Skip to main content

Can I be terminated from my job of 15 years?

Lancaster, PA |

I had knee surgery in June 2011. Returned to work in July. The employee health center my job uses have me restrictions. My jobs policy is you can only work 6 months on restrictions. I went to my orthopedic dr and got full clearance to do my work but the employee health dr refuses to release me. Do I have a case?

+ Read More

Attorney answers 5


Your scenario raises a number of issues.

First, from a workers' compensation perspective, you absolutely have a case. If your employer terminates you while you are still subject to restrictions, it must pay you continuing workers' compensation benefits until you finally return to work with a new employer, or until it can convince a judge that you should have returned to work.

Second, you ask if your employer can terminate you. The answer is probably, but it will depend on a number of facts. For example, are you a member of a union? Is your employer covered by the Americans with Disabilities Act (the "ADA") in which case, it is possible that terminating you would violate the ADA).

You should promptly consult an attorney who is experienced in handling workers' compensation cases.

This response given is not intended to create and does not create an ongoing duty to respond to questions. It also does not form an attorney-client relationship, and should not be relied upon as legal advice. It is based upon the limited facts provided by the posted question. To the extent additional or different facts exist, the response may change. I am licensed to practice law only in the Commonwealth of Pennsylvania. Responses are based solely on Pennsylvania law unless stated otherwise.


You have a case.If the employee health doctor refuses to release you
the workers compensation insurance company should put you back on
workers comp benefits. If the employer takes away your light duty job
you can protect your job for a period of time my requesting FMLA.

Alfred J. Carlson, Esq.

1818 Market Street, 35th Floor
Philadelphia, PA 19103

p: 215.587.8400 f: 215.587.8417

Please consider the planet before printing this e-mail.

Note: The information contained in this message and any attachment is
confidential and protected from disclosure. If the reader of this
message is not the intended recipient, or an employee or agent
responsible for delivering this message to the intended recipient, you
are hereby notified that any dissemination, distribution or copying of
this communication is strictly prohibited. If you have received this
communication in error, please notify the sender immediately by replying
to the message, and please delete it from your system.


As stated by the other responders, if your knee surgery is related to a work injury, which is not clear from your post, you have a potential workers' compensation claim. If you are let go from your employment while under work restrictions for this injury, you enjoy a presumption that your loss of earnings is caused by the injury resulting in a claim for wage loss benefits. If your knee surgery is not related to a work injury, workers' compensation would not apply.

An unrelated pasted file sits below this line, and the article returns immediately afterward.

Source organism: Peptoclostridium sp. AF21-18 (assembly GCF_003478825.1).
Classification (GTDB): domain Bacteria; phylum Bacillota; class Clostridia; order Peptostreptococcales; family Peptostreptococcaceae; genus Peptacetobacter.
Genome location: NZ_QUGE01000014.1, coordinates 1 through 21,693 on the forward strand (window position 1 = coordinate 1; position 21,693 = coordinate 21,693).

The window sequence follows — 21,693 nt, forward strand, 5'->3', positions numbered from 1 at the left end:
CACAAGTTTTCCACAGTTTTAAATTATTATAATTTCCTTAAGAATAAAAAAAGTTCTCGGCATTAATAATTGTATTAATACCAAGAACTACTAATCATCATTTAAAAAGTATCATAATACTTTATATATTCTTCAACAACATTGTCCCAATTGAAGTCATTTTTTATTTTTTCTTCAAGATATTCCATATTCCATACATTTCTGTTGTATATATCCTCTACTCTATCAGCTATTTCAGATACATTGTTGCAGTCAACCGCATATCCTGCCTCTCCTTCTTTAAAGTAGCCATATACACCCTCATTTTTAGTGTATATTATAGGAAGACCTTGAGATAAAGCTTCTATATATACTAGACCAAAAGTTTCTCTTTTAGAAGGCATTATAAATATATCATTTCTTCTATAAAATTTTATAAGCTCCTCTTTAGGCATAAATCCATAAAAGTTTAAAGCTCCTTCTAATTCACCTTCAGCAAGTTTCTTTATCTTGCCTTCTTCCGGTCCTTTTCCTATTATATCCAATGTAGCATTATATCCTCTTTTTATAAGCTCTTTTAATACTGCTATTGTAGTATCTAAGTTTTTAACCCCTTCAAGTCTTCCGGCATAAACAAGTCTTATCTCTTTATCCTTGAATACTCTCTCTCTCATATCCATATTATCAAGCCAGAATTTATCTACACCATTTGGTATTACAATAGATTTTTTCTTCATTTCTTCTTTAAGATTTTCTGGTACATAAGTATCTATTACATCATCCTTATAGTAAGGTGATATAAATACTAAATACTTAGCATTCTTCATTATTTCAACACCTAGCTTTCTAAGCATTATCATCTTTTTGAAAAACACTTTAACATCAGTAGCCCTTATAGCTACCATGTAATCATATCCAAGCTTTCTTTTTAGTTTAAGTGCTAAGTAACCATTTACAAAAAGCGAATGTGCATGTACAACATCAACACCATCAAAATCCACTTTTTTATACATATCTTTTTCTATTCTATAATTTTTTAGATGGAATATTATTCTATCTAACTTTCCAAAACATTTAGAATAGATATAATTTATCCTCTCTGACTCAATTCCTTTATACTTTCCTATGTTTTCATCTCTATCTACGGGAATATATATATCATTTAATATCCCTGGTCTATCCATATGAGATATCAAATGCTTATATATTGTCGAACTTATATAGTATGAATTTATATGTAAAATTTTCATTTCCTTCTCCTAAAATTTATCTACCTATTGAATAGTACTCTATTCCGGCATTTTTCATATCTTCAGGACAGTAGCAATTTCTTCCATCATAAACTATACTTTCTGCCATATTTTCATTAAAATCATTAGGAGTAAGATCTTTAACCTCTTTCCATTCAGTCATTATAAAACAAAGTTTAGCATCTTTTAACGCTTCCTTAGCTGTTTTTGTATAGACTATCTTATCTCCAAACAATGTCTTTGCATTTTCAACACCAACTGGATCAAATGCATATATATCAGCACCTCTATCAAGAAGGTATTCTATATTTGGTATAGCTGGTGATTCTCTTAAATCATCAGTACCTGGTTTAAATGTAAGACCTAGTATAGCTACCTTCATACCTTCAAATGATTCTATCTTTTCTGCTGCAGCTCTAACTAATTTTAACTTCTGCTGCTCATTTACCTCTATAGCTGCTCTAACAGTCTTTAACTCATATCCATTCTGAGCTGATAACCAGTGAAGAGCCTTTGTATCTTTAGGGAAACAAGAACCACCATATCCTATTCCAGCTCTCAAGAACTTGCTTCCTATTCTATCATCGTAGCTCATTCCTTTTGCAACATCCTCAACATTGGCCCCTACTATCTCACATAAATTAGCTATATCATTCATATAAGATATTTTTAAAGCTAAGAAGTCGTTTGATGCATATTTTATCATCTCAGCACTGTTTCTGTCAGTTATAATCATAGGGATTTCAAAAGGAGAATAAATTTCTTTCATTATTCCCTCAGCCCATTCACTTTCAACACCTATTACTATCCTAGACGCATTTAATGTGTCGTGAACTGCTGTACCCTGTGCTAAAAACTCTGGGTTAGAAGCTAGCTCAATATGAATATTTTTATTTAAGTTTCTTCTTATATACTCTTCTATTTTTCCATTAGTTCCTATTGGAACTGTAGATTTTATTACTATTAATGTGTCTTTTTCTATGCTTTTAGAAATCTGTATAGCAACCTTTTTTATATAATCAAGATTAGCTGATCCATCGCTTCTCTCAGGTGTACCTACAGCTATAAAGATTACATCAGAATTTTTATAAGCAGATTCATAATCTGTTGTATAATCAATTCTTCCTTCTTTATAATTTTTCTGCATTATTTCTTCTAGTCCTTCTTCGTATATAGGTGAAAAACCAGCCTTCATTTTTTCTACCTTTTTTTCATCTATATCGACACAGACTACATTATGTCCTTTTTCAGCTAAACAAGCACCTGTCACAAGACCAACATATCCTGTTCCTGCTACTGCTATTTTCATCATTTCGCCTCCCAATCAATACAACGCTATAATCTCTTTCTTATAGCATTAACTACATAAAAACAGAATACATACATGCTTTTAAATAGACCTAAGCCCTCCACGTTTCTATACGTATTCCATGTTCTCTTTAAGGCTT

As to job security, Pennsylvania is an employment at will state. Employer's may fire employees with or without cause just not for bad cause. A contract may provide additional job security, and you may have additional rights under the FMLA or ADA as indicated by the other posters.

I would also suggest that you contact a local attorney to review your particular situation and the options available to you.

Timothy D. Belt, Esquire Helping injured workers in Northeast Pennsylvania. DISCLAIMER: This post is intended as general information applicable only to the state of Pennsylvania. The information given is based strictly upon the facts provided. This post is not intended to create an attorney client relationship, or to provide any specific guarantee of confidentiality.


All good answers. If the knee surgery was work related then you have a WC claim. If not and then let you go, you may have another claim. My gut feeling is that you have a work injury, your employer does not trust your doctor's full duty release (they are concerned about you having a recurrence of your work injury if you were to return to work full duty) and your employer would prefer to replace you with someone else. That being said, you need to get legal advise as to what to do in light of the specifics of your claim. Best of luck to you!


If your employer will not allow you to return to work because according to the occupational health department, you are not fit to work without restrictions, they should be voluntarily paying you total disability benefits under the Workers Compensation Act. If they don't do so voluntarily then a petition for reinstatement should be filed by an attorney on your behalf.

Employment topics

Recommended articles about Employment

What others are asking

Can't find what you're looking for?

Post a free question on our public forum.

Ask a Question

- or -

Search for lawyers by reviews and ratings.

Find a Lawyer